Gimmicks are often employed by big companies, it was even challenged whether the satellite was ever intended to operate or whether it was merely going to be used as a white elephant then salvaged for parts as it ultimately was. The general reception was abysmal, and I'm positive we can find a lot of supporting primary sources indicating all of this. But I suggest someone with a less negative viewpoint of this nonsense make the changes so it doesn't read like a beat down from the internet generation who were forced to roll our eyes while noobs told us about this cool new time system to use for modemmors!!1!!~! for the fiftieth time that day. :P

Also, Nike, I think I ran into you on Genie back in the day if you're the Nike I think you are! Man has it been a long time, and LOL LOOK AT WHAT HAPPENED WITH THAT INTERNETS THING HEY! :D BaSH PR0MPT (talk) 20:24, 13 May 2013 (UTC)

I did have the same name on GEnie, 20 years ago, although I don't know who you are or what I might have done that was memorable. As for Swatch, I think it's obvious from the article that it was a gimmick, and a failure if it was ever meant to be anything else. But saying so outright might be considered POV, unless you're quoting an outside source. --Nike (talk) 03:35, 14 May 2013 (UTC)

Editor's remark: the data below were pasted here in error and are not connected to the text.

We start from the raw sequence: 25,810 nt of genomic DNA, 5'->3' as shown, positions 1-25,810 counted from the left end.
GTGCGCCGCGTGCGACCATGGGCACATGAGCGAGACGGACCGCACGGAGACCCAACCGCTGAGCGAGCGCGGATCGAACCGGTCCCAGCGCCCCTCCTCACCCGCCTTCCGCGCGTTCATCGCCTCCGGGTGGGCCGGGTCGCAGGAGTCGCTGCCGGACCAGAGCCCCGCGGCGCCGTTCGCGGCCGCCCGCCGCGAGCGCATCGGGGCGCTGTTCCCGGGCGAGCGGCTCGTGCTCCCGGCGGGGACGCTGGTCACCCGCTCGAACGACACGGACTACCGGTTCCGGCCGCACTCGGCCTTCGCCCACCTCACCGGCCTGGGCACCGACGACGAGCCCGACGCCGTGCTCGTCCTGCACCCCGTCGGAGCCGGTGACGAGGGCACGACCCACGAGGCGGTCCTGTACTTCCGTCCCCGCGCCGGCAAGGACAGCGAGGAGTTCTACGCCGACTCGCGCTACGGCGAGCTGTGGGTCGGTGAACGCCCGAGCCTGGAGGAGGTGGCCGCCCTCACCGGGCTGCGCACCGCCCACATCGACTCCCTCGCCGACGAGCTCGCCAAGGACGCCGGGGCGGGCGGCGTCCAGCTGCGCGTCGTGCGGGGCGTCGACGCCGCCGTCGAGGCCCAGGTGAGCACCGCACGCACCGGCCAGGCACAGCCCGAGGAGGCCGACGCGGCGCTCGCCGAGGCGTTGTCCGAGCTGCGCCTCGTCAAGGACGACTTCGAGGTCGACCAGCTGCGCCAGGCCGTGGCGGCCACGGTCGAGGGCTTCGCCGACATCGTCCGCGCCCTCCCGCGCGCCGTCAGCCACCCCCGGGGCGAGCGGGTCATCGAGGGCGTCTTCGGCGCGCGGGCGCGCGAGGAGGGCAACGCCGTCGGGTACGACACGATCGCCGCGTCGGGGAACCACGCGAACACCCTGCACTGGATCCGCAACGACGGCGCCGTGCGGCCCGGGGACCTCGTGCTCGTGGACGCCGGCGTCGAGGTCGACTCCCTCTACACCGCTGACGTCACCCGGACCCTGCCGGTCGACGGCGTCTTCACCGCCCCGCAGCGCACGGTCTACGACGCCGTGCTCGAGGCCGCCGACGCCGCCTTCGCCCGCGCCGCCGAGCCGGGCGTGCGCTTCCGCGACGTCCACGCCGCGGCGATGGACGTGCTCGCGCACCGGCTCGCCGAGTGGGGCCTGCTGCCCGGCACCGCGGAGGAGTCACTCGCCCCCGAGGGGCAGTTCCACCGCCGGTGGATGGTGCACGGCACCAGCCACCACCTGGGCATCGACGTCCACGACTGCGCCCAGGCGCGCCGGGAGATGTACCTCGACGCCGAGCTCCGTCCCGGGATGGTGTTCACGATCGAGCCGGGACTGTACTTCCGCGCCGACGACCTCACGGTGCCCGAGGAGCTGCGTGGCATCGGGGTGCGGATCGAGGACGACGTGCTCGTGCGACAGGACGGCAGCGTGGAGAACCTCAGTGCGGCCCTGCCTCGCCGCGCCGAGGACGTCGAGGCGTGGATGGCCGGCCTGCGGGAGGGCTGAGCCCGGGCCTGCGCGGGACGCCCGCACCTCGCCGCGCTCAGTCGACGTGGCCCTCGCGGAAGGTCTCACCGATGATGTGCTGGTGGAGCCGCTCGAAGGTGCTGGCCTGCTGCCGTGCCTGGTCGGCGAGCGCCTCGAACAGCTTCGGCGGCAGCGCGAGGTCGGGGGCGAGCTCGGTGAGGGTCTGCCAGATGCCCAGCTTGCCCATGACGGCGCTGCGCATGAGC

"ie: it failed because it was just a corporate gimmick that was laden with trademark, corporate logos, and other such naming nonsense to do with branding and not a legitimate attempt at a universal time system" That's an opinion, and opinions aren't allowed in Wikipedia articles. Identifing it as failed also musn't be done; the article about Esperanto doesn't do it either... Com. BOY (talk) 15:23, 26 March 2014 (UTC)
If a reliable source has written about how something failed, that can be quoted. The Esperanto article explains that the language "has not yet achieved the hopes of its founder to become a universal second language" and quotes some of the criticism it received and the theories as to why it failed. --McGeddon (talk) 15:33, 26 March 2014 (UTC)

More recent information[edit]